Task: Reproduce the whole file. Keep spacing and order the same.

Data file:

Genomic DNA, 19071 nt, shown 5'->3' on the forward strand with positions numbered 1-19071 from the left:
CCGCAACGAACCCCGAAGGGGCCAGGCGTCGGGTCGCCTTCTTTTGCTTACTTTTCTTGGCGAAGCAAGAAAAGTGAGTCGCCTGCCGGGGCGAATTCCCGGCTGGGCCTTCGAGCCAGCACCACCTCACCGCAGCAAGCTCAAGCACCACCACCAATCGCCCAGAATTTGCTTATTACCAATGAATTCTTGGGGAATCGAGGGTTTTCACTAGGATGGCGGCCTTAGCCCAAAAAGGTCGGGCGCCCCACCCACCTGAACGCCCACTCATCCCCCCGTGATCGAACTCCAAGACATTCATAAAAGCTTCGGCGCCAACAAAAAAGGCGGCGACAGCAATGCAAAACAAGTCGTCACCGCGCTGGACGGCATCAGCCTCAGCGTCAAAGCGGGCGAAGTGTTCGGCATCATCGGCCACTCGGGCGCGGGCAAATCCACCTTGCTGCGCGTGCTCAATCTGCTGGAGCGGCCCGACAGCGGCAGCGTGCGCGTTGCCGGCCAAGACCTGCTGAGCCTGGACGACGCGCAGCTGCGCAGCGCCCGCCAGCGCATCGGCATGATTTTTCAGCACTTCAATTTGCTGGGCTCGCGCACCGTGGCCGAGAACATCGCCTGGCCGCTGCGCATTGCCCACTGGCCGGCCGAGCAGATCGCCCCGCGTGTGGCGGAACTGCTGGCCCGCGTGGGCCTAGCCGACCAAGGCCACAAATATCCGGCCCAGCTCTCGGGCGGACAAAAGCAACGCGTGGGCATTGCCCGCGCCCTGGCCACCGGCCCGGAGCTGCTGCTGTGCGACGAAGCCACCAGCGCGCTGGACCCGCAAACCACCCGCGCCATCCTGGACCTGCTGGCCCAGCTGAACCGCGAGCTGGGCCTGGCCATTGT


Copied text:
Genomic DNA, 19071 nt, shown 5'->3' on the forward strand with positions numbered 1-19071 from the left:
CCGCAACGAACCCCGAAGGGGCCAGGCGTCGGGTCGCCTTCTTTTGCTTACTTTTCTTGGCGAAGCAAGAAAAGTGAGTCGCCTGCCGGGGCGAATTCCCGGCTGGGCCTTCGAGCCAGCACCACCTCACCGCAGCAAGCTCAAGCACCACCACCAATCGCCCAGAATTTGCTTATTACCAATGAATTCTTGGGGAATCGAGGGTTTTCACTAGGATGGCGGCCTTAGCCCAAAAAGGTCGGGCGCCCCACCCACCTGAACGCCCACTCATCCCCCCGTGATCGAACTCCAAGACATTCATAAAAGCTTCGGCGCCAACAAAAAAGGCGGCGACAGCAATGCAAAACAAGTCGTCACCGCGCTGGACGGCATCAGCCTCAGCGTCAAAGCGGGCGAAGTGTTCGGCATCATCGGCCACTCGGGCGCGGGCAAATCCACCTTGCTGCGCGTGCTCAATCTGCTGGAGCGGCCCGACAGCGGCAGCGTGCGCGTTGCCGGCCAAGACCTGCTGAGCCTGGACGACGCGCAGCTGCGCAGCGCCCGCCAGCGCATCGGCATGATTTTTCAGCACTTCAATTTGCTGGGCTCGCGCACCGTGGCCGAGAACATCGCCTGGCCGCTGCGCATTGCCCACTGGCCGGCCGAGCAGATCGCCCCGCGTGTGGCGGAACTGCTGGCCCGCGTGGGCCTAGCCGACCAAGGCCACAAATATCCGGCCCAGCTCTCGGGCGGACAAAAGCAACGCGTGGGCATTGCCCGCGCCCTGGCCACCGGCCCGGAGCTGCTGCTGTGCGACGAAGCCACCAGCGCGCTGGACCCGCAAACCACCCGCGCCATCCTGGACCTGCTGGCCCAGCTGAACCGCGAGCTGGGCCTGGCCATTGT